Nvidia 12.64 -.01 RoyGId 78.53 +.30
OCZTech 2.08 +.18 RubionTc 6.50 -.16
OReillyAu 91.80 +.41 RuthsHosp 7.69 +.14
Oclaro 1.75 +.03 Ranair 3614 33
OdysMar 2.81 -.02
OldDomFs 34.21 +.34
OmniVisn 14.26 -.02 SBACom 70.08 +.28
OnSmcnd 6.95 -.05 SEIlnv 23.48 +.70
Onolytg 3.54 +.02 SHFLEnt 14.01 -.26
Onothyr 2.04 -.15 SLMCp 16.82 -.05
OnyxPh 78.96 -.59 STEC 5.34 +.16
OpbmerPh 9.42 -.08 SabaSftwlf 8.36 +.17
Oracle 33.94 -.15 SabraHltc 22.02 +.28
OraSure 7.08 -.24 SalixPhm 42.09 -.17
Orexigen 5.22 -.13 SanderFm 50.07 -.50
Orthfx 39.54 +.48 SanDisk 44.23 +.37
OtterTail 25.18 +.11 Sanmina 11.03 +.19
Overst 14.48 +.44 Sanofirt 1.73 -.02
Santarus 11.28 +.62
Sapiens 4.08 +.08
PDCEngy 33.89 +.12 Sapient 10.88 +.14
PDLBio 7.47 +.10 Sareptars 24.71 -.64
PLXTch 3.65 -.05 SavientPh 1.23


Schnitzer 30.71
Scholastc 28.79
SchoolSp 1.08
SciClone 4.47
SciGames 8.68
SeagateT 30.38
SearsHldgs 44.23
SeattGen 23.92
SecNtlf 10.00
SelCmfrt 25.71
Selectvlns 19.40
Semtech 28.86
Sequenom 4.89
SvcSource 5.95
ShandaGs 3.17
Shire 94.19
ShoreTel 4.70
Shutterfly 29.50
SigmaAld 73.67
SilicGrln 10.64
Silicnlmg 4.97
Slcnware 5.26
SilvStdg 14.42
Sina 48.76
Sindair 12.54
SinoGlobh 1.76
SiriusXM 2.99
SironaDent 63.08
SkyWest 12.94
SkywksSol 20.40
SmartBa 13.60
SmithWes 8.25
SodaStrm 43.32
Sohu.cm 44.05
SolarCityn 10.67
Solazyme 8.64
SoltaMed 2.62
SonicCorp 10.42
Sonus 1.83
SouMoBc 22.99
Sourcefire 46.65
Spectanet 14.66
SpectPh 11.30
SpiritAir 17.25
Splunkn 29.11
Spreadtm 17.89
Staples 11.75
StarSdent 3.14
Starbucks 54.21
SfDynam 13.80
StemCells 1.60
Stericyde 92.69
SMadden 42.91
StewEnt 7.72
Stratasys 79.22
SunesisPh 4.35
SunPwrh 5.44
SupcndTch .32
SusqBnc 10.61
SwisherHIf 1.88
SycamNets 2.31
Symantec 18.64
Symeticm 5.69
Synaorn 5.56
Synapfcs 29.32
Synopsys 32.00
Syntolmh .37
TFS Fncl 8.94
THQrs .40
TICCCap 10.12
TPCGrp 45.00
TTMTch 9.35
tw teleom 25.60
TakeTwo 11.69
TASER 8.75
TechData 46.24
Tellabs 3.44
TeslaMot 34.43
Texlnst 31.28
TexRdhse 16.98
Thoratec 38.01
ThrshdPhm 4.39
TibcoSft 20.74
TileShop 16.66
TitanMach 24.76
TiVoInc 12.39
TractSupp 89.06
Tranzyme .56


TrimbleN 59.75 +.73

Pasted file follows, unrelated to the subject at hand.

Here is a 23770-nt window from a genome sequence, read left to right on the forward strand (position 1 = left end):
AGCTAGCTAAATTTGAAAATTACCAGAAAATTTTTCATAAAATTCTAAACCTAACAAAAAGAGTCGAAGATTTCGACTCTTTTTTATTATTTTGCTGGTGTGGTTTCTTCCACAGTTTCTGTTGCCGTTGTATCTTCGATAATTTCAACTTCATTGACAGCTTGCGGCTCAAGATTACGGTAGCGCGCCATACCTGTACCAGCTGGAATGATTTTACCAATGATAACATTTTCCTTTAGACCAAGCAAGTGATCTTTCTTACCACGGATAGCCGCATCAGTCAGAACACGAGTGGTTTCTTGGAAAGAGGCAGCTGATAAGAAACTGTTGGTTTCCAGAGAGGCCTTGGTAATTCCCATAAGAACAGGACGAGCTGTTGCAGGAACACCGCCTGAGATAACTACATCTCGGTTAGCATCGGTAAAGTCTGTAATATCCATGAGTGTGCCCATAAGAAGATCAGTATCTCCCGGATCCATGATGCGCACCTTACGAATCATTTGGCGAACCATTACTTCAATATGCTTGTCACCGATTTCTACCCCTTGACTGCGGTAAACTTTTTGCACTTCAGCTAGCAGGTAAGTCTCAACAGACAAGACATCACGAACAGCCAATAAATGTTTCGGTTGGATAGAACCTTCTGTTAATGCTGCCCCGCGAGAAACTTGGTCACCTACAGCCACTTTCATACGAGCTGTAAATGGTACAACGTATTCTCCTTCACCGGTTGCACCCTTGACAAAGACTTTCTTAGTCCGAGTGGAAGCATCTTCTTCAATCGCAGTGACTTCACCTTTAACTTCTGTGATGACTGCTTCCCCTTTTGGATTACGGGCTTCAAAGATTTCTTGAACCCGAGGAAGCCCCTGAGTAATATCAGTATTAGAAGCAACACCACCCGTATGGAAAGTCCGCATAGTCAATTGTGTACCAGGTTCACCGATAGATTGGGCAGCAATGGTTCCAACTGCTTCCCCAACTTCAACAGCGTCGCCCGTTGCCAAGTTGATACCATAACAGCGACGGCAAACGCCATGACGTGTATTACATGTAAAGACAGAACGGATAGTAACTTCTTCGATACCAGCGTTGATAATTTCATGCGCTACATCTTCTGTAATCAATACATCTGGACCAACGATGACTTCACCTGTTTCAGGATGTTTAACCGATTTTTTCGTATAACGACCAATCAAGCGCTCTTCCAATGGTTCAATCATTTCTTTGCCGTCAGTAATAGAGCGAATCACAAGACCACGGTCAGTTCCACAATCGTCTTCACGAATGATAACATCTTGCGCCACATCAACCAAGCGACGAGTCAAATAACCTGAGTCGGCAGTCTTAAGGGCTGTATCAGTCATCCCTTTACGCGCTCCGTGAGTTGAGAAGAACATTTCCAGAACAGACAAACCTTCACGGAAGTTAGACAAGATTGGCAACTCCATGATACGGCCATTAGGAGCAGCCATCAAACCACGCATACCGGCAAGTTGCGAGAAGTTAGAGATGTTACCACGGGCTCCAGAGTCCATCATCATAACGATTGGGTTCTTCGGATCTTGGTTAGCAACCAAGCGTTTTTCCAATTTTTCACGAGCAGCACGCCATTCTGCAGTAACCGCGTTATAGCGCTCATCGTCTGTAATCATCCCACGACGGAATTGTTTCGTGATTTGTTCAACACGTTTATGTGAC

TripAdvis 42.97 -.44
TriQuint 4.79 +.02
TrovaGnwt 2.55 +.70
Trovagnes 7.41 +.50
TrueRelig 25.42 -.39
TrstNY 5.34 +.06
Trusimk 22.97 +.15
UTStarcm 1.02 -.01
UTiWrldwd 13.26 +.16
UltaSalon 96.41 +.07
Umpqua 12.21 +.07
UniPixel 10.94 -2.36
UBWV 25.50 +.14
UtdCmBks 9.42 +.17
UtdNtrF 55.66 +.74
UtdOnln 5.79 +.11
USEnr 1.57 -.05
UtdTherap 52.45 +.96
UnivDisp 25.85 +.12
UnivFor 39.20 +.60
UnwiredP 1.28 -.01
UrbanOut 40.42 +.24


VCAAnt 20.84 +.06
VOXX ln 6.55 +.15
ValVis A 1.84 +.08
ValueClick 19.81 +.22
VanSTCpB 80.34 -.04
VanTlntStk 46.86 +.31
Velt 5.24 +.18
VBradley 25.56 -.23
Verisign 37.89 -.41
Verisk 51.13 +.02
VertxPh 43.34 +.32
ViacomB 53.49 +.07
Vical 3.07 +.05
VirgnMdah 36.79 +.57
ViroPhrm 23.17 +.04
Virtusa 16.33 +.80
VistaPrt 33.74 -.57
Vivus 13.70 +.06
Vodafone 25.45 +.09
Volcano 23.63 +.03
Volterra 17.72 -.00
WarnerCh 11.73 +.23
WarrenRs 2.80 +.07
WashFed 16.76 +.17
WebMD 16.17 -.28
WendysCo 4.80 -.01
WernerEnt 21.43 +.14
WDigital 42.16 +.96
Wesimrd 10.12 +.07
Wsptlnng 27.63 -.37
WetSeal 2.80 +.02
WholeFd 91.70 +.46
Windstrm 8.91 +.01
WisdomTr 6.30 -.03
Woodward 37.44 +.03
WrightM 21.13 +.26
Wynn 114.28 +.64
XOMA 2.63
XenoPort 7.93 -.32
Xilinx 36.30 +.25
Xyratex 10.55 +.21
YRCWwde 6.63 -.09
Yahoo 19.69 +.09
Yandex 22.32 +.31
ZaZaEngy 2.31 -.07
Zagg 7.68 -.10
Zalicus .65 +.01
lZlow 26.90 +.98
ZonBcp 21.92 +.38
Zopharm 4.01 -.02
Zpcar 8.65 +.17
Zogenix 1.41 +.04
Zumiez 19.84 -.39
Zyna 2.38 -.03


DIARY


Advanced
Declined
Unchanged
Total issues
New Highs
New Lows
Volume


I .
..-. C I T R U .C U I T V -


HR()NI(,LE


















563-5655
7 Pay











*h It'sJEZ! r
*Charge may vary at first transaction and at each vacation start.


Yesterday Pvs Day
Argent 4.8970 4.8960
Australia .9537 .9530
Bahrain .3771 .3771
Brazil 2.0645 2.0721
Britain 1.6284 1.6258
Canada .9874 .9875
Chile 475.40 475.35
China 6.2347 6.2313
Colombia 1792.50 1790.50
Czech Rep 19.02 19.01
Denmark 5.6351 5.6323
Dominican Rep 40.25 40.22
Egypt 6.1675 6.1715
Euro .7552 .7549
Hong Kong 7.7501 7.7501
Hungary 215.08 216.19
India 54.855 54.558
Indnsia 9653.00 9650.00
Israel 3.7455 3.7535
Japan 84.42 84.42
Jordan .7109 .7097
Lebanon 1505.50 1505.50
Malaysia 3.0555 3.0535
Mexico 12.7442 12.7655
N.Zealand 1.1992 1.1955
Norway 5.5600 5.5613
Peru 2.563 2.563
Poland 3.06 3.08
Russia 30.6776 30.7505
Singapore 1.2186 1.2184
So. Africa 8.4888 8.4922
So. Korea 1074.29 1072.83
Sweden 6.5143 6.5495
Switzerlnd .9119 .9121